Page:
Informed Consent (cont)

Make sure policies exist to guide the process of seeking informed consent from specific populations.

In order to provide informed consent, patients should be able to weigh the risks and benefits of different treatment and evidence collection options. It is always important for examiners to assess patients’ ability and legal capacity to provide informed consent.1 Providers should be aware of jurisdictional laws governing the ability of specific populations to provide consent (e.g. minors, individuals with cognitive disabilities, etc.).

In addition, facilities should have internal policies based on applicable jurisdictional statutes governing consent for treatment of vulnerable adult patients. The medical provider will generally need to assess whether the patient has the cognitive capacity to give consent for the examination, and, if not, the provider should follow these internal policies and jurisdictional statutes. Policies should include procedures to determine whether or not patients are their own guardians; if there is a guardian, to determine the extent of the guardianship; to obtain consent from a guardian if needed; and what to do if the guardian is not available or is suspected of abuse or neglect. Exam facilities should also have policies in place to address consent for treatment in cases in which patients are unconscious, intoxicated, or under the influence of alcohol or drugs, and are therefore temporarily incompetent to give consent.

In cases of adolescent patients, jurisdictional statutes governing consent and access to the exam should be followed. For instance, a state statute may allow minors to receive care for STIs and pregnancy, but not a medical forensic examination without parental or guardian consent. In some jurisdictions, a minor may consent to the examination but not keep the results private from a parent or legal guardian. Exceptions to parental consent requirements also exist when the parent or guardian is the suspected offender or where the parent or guardian can’t be found and the collection of evidence needs to be done quickly. In such cases, the law generally specifies who may give consent in lieu of the parent or guardian, such as a police officer, a representative from the jurisdiction’s children’s services department, or judge.2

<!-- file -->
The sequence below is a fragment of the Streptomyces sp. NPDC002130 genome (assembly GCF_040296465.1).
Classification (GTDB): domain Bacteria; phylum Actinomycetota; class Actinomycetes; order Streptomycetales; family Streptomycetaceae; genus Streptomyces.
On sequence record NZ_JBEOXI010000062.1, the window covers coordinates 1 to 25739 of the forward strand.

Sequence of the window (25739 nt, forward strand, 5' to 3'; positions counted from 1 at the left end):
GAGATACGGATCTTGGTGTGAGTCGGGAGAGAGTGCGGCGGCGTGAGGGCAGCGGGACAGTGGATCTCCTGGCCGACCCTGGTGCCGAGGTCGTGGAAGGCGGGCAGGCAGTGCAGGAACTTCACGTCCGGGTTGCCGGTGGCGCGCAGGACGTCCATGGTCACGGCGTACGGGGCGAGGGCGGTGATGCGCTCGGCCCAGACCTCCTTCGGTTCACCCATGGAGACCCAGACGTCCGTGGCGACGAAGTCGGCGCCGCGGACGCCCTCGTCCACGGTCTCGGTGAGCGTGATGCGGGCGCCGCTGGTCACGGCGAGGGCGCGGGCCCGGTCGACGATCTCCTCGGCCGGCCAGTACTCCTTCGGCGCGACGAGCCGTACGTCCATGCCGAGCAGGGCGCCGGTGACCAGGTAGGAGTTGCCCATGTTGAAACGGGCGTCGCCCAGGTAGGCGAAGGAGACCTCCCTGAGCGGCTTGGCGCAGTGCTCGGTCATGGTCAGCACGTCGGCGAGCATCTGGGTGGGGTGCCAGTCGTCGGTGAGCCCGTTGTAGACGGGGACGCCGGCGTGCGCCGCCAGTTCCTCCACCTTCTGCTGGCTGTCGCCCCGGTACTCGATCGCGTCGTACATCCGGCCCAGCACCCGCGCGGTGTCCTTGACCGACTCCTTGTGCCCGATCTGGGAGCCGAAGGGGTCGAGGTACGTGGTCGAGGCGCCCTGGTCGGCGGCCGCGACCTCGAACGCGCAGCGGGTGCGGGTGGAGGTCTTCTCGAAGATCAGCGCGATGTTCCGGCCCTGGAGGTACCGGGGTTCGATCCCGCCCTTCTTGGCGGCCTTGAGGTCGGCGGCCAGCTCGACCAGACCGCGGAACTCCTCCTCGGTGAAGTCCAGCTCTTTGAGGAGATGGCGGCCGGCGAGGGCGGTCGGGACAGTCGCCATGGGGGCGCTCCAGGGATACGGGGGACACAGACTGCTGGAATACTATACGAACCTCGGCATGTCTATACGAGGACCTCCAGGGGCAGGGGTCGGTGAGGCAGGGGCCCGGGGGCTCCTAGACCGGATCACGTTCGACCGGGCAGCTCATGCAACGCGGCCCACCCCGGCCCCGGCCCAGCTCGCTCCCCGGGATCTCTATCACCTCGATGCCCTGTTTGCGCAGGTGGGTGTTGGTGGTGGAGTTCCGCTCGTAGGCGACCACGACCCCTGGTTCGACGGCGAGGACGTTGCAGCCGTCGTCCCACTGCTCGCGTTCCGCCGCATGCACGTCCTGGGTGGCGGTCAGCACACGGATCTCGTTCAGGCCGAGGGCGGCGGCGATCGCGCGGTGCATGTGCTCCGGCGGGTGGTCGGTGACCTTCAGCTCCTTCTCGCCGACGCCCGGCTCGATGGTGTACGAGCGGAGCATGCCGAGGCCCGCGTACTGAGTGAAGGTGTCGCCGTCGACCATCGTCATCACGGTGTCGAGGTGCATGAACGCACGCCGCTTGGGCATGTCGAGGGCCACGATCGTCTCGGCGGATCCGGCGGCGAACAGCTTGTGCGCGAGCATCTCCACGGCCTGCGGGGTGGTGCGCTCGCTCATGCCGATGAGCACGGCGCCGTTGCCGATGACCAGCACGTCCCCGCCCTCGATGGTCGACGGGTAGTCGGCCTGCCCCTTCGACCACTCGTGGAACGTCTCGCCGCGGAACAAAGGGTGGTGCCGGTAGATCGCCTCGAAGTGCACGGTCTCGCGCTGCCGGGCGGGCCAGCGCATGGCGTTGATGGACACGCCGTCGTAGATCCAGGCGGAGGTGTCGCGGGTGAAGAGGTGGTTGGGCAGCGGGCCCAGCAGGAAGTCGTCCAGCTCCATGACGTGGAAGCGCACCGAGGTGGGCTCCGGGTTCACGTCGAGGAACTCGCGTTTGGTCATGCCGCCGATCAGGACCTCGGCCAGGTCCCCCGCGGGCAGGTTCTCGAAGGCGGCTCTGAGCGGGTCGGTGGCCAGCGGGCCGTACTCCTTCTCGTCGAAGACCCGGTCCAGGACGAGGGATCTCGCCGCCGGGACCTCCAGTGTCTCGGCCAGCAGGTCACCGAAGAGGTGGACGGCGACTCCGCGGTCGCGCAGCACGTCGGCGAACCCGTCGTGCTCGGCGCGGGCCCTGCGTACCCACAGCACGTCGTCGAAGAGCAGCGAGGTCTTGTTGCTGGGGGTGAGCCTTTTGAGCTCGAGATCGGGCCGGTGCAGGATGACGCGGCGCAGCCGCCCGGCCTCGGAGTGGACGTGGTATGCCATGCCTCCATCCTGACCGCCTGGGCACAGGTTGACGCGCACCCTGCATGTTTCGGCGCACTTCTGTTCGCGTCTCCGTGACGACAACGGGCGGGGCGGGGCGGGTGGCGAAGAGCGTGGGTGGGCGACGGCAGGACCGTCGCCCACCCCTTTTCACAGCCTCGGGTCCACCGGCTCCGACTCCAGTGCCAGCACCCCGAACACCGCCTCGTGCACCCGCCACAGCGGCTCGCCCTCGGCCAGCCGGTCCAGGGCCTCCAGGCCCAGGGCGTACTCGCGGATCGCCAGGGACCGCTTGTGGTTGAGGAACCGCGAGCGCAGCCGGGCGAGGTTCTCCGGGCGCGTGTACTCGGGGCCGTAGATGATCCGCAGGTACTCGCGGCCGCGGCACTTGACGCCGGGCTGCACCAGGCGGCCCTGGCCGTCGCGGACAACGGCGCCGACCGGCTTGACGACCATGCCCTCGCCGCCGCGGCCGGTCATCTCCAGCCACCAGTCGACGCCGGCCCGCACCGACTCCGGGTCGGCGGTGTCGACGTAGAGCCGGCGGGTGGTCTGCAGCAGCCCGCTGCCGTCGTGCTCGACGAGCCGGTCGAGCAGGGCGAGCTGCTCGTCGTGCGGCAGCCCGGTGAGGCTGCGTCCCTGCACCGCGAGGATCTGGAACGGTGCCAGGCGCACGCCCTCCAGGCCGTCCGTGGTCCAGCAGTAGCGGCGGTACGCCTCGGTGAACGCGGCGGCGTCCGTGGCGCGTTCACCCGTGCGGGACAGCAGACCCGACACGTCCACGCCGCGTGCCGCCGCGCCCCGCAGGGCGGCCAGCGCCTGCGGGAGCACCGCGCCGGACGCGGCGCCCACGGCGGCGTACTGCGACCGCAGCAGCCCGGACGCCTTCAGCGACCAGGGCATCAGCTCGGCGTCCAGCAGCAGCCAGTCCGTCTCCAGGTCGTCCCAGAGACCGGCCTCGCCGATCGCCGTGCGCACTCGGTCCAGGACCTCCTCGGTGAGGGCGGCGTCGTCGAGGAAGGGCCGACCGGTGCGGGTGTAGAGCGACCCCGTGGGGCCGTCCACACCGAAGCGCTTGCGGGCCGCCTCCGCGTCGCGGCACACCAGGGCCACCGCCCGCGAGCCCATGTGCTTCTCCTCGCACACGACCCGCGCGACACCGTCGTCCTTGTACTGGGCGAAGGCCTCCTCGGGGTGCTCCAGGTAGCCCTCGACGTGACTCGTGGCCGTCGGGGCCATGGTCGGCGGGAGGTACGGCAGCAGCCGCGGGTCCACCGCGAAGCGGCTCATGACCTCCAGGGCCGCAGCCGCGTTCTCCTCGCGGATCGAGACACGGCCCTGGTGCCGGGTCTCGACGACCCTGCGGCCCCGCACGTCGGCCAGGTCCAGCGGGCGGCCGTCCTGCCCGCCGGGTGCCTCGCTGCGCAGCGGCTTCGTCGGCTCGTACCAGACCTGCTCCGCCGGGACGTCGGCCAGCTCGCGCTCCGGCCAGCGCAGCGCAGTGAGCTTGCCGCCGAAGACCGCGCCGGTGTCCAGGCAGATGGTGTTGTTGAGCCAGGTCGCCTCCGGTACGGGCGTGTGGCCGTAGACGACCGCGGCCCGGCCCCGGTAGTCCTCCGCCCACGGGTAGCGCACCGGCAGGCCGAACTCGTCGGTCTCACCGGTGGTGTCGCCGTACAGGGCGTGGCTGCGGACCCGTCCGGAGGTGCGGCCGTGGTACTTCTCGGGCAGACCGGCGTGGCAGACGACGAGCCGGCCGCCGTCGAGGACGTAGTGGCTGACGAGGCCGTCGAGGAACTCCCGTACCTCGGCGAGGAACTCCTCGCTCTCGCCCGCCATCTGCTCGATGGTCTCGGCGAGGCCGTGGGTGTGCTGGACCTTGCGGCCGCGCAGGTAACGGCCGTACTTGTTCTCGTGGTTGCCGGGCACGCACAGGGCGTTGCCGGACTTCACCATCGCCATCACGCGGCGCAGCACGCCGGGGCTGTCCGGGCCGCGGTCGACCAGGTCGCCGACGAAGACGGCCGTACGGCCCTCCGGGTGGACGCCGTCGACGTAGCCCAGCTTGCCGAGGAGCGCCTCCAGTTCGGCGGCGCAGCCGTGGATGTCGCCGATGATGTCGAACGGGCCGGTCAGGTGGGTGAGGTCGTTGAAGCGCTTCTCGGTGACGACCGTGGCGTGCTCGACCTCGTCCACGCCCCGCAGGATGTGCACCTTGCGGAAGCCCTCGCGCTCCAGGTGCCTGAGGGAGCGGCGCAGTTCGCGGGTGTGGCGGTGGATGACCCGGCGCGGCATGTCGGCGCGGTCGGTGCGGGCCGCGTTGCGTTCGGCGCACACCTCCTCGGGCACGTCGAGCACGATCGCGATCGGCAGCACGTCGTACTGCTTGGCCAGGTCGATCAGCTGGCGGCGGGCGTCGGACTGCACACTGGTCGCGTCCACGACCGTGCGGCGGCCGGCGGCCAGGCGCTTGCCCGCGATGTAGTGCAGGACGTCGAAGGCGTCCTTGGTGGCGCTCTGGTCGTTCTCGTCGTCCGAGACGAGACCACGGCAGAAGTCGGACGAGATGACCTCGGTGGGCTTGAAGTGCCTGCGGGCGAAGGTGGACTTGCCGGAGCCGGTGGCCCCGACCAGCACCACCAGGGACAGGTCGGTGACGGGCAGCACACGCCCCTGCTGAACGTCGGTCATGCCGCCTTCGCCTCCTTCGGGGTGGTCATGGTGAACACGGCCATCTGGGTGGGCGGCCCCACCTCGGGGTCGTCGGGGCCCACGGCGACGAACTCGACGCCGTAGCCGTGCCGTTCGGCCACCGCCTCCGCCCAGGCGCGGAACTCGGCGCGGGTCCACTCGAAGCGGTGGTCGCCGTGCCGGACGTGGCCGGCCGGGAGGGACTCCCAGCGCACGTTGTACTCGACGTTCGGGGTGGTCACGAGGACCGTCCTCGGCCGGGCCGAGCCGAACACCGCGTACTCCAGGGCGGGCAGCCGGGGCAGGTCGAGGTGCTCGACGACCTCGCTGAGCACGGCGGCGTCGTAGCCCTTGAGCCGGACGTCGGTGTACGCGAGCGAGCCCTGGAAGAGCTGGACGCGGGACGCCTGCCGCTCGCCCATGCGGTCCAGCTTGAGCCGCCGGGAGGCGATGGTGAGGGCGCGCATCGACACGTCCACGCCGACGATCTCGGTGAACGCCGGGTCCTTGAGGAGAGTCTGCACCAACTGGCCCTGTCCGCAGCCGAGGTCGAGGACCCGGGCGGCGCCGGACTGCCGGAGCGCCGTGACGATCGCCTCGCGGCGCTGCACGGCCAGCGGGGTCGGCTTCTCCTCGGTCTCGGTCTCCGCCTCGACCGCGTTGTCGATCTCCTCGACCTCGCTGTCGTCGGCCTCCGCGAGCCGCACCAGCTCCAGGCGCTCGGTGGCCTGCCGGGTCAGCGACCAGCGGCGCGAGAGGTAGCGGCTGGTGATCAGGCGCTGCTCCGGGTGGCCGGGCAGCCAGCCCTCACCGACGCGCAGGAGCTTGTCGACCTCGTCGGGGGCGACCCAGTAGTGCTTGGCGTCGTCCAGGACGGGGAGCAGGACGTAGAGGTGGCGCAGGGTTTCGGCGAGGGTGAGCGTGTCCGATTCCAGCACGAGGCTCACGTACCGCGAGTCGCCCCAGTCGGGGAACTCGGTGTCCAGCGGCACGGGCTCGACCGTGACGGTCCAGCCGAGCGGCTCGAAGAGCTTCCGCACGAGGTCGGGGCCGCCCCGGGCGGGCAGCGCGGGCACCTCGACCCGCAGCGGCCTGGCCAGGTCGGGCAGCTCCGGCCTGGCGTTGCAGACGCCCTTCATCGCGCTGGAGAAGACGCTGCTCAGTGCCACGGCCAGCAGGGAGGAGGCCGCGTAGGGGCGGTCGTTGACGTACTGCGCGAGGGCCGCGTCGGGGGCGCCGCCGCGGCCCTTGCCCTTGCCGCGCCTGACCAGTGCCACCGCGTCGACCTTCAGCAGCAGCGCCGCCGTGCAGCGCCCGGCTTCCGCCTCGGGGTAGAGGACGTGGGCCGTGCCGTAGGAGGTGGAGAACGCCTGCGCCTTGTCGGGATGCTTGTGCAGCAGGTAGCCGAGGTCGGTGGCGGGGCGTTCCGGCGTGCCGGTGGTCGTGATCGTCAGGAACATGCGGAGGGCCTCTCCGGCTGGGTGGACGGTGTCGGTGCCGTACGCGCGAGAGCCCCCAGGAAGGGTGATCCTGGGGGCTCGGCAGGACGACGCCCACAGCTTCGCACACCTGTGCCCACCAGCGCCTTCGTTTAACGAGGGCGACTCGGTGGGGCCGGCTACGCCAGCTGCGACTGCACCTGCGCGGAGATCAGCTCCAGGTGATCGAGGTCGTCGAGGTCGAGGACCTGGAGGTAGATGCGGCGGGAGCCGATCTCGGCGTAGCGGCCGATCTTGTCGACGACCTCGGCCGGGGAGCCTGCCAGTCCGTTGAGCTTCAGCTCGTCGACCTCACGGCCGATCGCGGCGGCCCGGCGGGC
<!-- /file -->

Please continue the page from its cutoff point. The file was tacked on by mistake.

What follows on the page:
It should be clarified whether policies and statutes regarding consent for medical evaluation and treatment for the above populations encompass consent for the forensic component of the exam. If not, additional guidance from the jurisdiction is needed to develop the appropriate policies. Also, jurisdictional statutes regarding mandatory reporting to law enforcement or protective services in cases of vulnerable adult and minor sexual assault victims must be observed.

Examiners should develop policies and procedures for providing sexual assault care to the unconscious
patient. Such care should respect the autonomy of the individual and be consistent with jurisdictional interpretations of emergency exceptions to informed consent. Policies should ideally be approved by hospital ethics committees. Similarly, examiners should have policies for patients that present with altered mental status, which could be from alcohol or drug intoxication or for other reasons. At a minimum, if serious problems are ruled out, the patient will likely need to be observed until consent and cooperation can be obtained which will delay the start of the examination.

In all cases, the medical forensic examination should never be done against the will of patients. Responders should not touch patients or otherwise perform exam procedures without their permission.

 Table of Contents Confidentiality


1 Drawn partially from L. Ledray, SANE Development and Operation Guide, 2000, p.82.

2 Drawn partially from L. Ledray, SANE Development and Operation Guide, 2000, p. 97.